Death by Food Pyramid

One of the most noted books of the year is “Death by Food Pyramid: How Shoddy Science, Sketchy Politics and Shady Special Interests Have Ruined Our Health.” I interviewed author Denise Minger about her book and her views on Paleo diets and whole food nutrition.

Death by Food Pyramid is an exploration of the politics, wayward science, and chronic misinformation shaping (and damaging) our beliefs about food. Although part of the book discusses the food pyramid itself, it branches far beyond that to look at the last hundred years of nutritional science, our modern confusion about what to eat, and the areas of intersection among all health-promoting diet,” explained Denise.

“At its core, the book strives to help people think critically about nutrition and avoid succumbing to harmful dietary dogma — whether from the USDA or from a popular health guru.”

Denise defines science-based eating as “basing our diet on evidence of what works and is appropriate for the human body. In a world where so many fad diets are battling for the spotlight (and often mangle the truth in the process), science-based eating peels away the hype and focuses on finding what demonstrably promotes human health.”

And for those seeking the perfect diet, Denise offers these thoughts:  “I think the quest for a “perfect diet” is inherently a dead end. Part of the reason we see people from all those different groups feuding is because they have, indeed, found success on their particular eating regimen — but are stuck in the mentality that there can only be one best diet, so everyone else must be wrong. There’s enough variation in human genetics, health history, gut ecology, and so forth to justify the idea that no single diet is best for all people. We each need something tailored to our individuality.”

However, she does feel that the ideal diet contains these components:

  • Minimizes high-omega-6 vegetable oils (soybean oil, corn oil, safflower oil, and so forth) and uses traditional fats instead, like olive oil or coconut oil or ghee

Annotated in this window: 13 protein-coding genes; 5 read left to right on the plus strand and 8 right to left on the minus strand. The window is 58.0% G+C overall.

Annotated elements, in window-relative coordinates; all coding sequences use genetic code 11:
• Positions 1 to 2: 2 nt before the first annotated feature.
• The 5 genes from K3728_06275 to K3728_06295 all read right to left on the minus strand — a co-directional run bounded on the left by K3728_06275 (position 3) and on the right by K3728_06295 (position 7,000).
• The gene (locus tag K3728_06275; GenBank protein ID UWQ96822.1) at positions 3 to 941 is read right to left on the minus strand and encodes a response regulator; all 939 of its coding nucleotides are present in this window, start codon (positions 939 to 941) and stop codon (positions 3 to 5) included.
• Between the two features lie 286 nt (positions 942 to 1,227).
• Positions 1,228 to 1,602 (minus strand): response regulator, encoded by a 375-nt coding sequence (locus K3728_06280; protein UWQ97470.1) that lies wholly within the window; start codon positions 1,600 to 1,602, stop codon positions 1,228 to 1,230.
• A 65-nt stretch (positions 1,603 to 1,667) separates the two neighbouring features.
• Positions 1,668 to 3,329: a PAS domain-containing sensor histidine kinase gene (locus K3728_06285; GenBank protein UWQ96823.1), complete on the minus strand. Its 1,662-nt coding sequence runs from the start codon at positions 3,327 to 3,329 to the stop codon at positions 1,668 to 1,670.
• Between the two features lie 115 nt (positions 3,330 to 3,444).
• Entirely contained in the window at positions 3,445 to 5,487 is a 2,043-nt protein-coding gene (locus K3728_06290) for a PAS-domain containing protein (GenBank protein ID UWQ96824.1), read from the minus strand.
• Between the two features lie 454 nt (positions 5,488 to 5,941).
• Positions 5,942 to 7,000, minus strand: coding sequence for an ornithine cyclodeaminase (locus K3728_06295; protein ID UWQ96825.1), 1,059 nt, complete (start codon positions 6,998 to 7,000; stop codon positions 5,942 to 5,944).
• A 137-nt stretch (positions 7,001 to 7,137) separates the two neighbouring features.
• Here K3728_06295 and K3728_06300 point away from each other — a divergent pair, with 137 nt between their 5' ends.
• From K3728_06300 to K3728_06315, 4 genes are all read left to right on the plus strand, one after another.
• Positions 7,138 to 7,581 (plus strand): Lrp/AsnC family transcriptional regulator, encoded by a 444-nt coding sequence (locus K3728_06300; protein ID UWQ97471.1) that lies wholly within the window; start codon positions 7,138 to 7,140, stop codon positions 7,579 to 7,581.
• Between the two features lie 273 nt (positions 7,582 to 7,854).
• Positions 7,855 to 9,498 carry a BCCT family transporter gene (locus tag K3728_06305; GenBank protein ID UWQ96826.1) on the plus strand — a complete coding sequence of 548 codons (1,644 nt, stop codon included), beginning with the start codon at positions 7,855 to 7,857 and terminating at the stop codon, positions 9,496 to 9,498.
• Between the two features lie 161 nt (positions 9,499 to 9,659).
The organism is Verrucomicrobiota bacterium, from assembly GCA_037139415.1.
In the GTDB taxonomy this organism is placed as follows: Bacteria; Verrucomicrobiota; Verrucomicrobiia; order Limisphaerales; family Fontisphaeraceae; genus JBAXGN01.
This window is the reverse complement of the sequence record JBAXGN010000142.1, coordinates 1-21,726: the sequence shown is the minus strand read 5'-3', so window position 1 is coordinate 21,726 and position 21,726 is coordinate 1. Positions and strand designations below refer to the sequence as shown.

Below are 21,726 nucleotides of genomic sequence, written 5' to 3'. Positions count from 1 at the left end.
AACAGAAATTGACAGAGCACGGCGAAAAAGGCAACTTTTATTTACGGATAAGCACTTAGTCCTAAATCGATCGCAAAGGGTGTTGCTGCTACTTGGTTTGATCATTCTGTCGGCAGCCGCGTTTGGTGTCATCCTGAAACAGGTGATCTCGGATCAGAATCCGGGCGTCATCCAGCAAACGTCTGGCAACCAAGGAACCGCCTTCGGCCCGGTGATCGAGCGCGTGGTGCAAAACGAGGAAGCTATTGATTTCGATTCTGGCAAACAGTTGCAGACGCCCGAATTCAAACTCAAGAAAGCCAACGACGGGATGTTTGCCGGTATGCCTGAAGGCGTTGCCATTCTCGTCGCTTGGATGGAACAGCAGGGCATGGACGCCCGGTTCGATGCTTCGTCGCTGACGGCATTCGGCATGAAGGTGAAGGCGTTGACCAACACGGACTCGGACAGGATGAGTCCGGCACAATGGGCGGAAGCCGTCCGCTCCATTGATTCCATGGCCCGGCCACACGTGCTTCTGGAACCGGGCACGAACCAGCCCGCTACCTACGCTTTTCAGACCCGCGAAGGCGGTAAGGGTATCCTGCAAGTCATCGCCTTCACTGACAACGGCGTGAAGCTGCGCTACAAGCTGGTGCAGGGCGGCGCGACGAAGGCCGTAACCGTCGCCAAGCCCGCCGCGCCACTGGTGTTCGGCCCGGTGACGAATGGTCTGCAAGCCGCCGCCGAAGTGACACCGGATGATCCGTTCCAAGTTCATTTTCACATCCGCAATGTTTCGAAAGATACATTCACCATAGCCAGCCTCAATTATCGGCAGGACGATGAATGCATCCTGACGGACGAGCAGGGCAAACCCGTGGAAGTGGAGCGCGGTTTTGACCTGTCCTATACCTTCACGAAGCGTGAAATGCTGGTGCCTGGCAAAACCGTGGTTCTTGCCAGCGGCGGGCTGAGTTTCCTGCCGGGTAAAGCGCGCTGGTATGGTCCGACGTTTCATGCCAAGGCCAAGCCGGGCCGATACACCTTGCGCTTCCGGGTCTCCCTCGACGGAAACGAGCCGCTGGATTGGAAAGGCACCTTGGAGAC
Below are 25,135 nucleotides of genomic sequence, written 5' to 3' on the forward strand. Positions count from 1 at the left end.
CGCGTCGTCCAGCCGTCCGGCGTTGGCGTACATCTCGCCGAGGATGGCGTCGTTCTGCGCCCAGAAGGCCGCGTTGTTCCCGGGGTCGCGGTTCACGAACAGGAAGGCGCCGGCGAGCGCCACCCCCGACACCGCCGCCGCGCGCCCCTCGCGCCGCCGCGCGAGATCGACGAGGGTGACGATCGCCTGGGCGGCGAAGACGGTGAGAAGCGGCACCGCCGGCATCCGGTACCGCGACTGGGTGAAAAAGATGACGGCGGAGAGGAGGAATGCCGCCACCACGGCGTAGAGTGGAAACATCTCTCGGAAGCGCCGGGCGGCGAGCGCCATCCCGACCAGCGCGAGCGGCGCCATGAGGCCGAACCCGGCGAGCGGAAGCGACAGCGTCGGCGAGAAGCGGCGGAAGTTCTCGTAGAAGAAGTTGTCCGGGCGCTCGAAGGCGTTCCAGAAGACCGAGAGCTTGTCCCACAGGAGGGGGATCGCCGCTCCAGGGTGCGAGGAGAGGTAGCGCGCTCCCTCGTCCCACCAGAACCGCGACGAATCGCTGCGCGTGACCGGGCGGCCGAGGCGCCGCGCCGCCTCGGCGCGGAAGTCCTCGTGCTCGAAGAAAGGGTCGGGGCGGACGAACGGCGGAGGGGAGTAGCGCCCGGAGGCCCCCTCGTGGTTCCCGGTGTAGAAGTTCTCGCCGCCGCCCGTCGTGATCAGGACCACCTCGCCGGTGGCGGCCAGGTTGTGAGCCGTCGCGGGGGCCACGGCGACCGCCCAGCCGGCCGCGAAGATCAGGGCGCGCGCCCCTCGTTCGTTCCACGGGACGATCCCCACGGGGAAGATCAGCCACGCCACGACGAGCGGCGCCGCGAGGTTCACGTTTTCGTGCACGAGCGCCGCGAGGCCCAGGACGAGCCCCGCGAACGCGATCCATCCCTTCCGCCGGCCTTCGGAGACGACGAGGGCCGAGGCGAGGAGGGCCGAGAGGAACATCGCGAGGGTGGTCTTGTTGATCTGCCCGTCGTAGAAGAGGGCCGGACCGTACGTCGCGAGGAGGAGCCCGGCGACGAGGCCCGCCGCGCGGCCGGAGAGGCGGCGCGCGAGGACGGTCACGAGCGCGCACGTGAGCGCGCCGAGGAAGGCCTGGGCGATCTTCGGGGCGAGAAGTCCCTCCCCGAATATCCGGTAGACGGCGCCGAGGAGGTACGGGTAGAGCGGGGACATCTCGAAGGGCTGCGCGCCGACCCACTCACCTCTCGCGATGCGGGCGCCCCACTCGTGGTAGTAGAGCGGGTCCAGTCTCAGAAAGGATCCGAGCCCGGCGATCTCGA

• Includes nutrient-dense foods from both the animal and plant kingdoms (organ meats, shellfish, bone broth, fruits and vegetables grown in mineral-rich soil, fermented foods, dark leafy greens)
  • Limits refined grains and sugar; uses lower-temperature cooking methods rather than harsh ones like grilling or frying; and for those who tolerate grains and legumes, properly prepares them by soaking, sprouting, or fermenting.
And in general, the ideal diet is one “that focuses on foods that are as close to their natural state as possible and from high quality sources.Once the diet is based on high-quality “real” foods, the level of carbs and fats and calories is more of an individual thing. I don’t believe there’s a universal optimum for that. “
What does the future hold? Denise offers these predictions: “In the coming years, I think a few nutritional players will steal the spotlight. One is vitamin K2 for its role in thwarting osteoporosis, heart disease, and dental decay (among other things). It’s already becoming pretty popular in alternative health circles, but should trickle more into the mainstream soon — both in supplement form and from foods like fish eggs, natto, hard cheeses, and liver.”
In addition: “Another up-and-comer is resistant starch — a type of indigestible starch that can boost insulin sensitivity, improve glucose control, reduce fat storage after eating, and support gut health. It will probably help “redeem” some foods like potatoes and rice, which can contain high levels of resistant starch depending on how they’re prepared. I think we’ll be seeing both K2 and resistant starch become increasingly recognized for their therapeutic value.”
As for Denise’s diet? A day looks like this: She starts the day “with a lot of fruit — a pound of strawberries, or a bunch of citrus, or something exotic like dragon fruit. Then I have a couple of free-range chicken or duck eggs, cooked sunny-side up so the yolk stays raw. For lunch I might have some raw sashimi-grade fish (salmon or tuna), whatever vegetables I got at the farmers market (recently, that’s been fennel bulb, kohlrabi, yacon, carrots, snow peas, and/or celery root) and some avocado mixed with nori and kimchi. Dinner could be a huge salad, or local mussels and oysters, or chicken liver cooked with garlic and onions on a bed of kale. I drink a lot of coconut water as well. Now that summer is coming, I’ll be eating a lot more seasonal fruit; I’m eating less of it at the moment because I’m living on an island in Washington, and there isn’t anywhere to buy the tropical fruit I usually go crazy for.”


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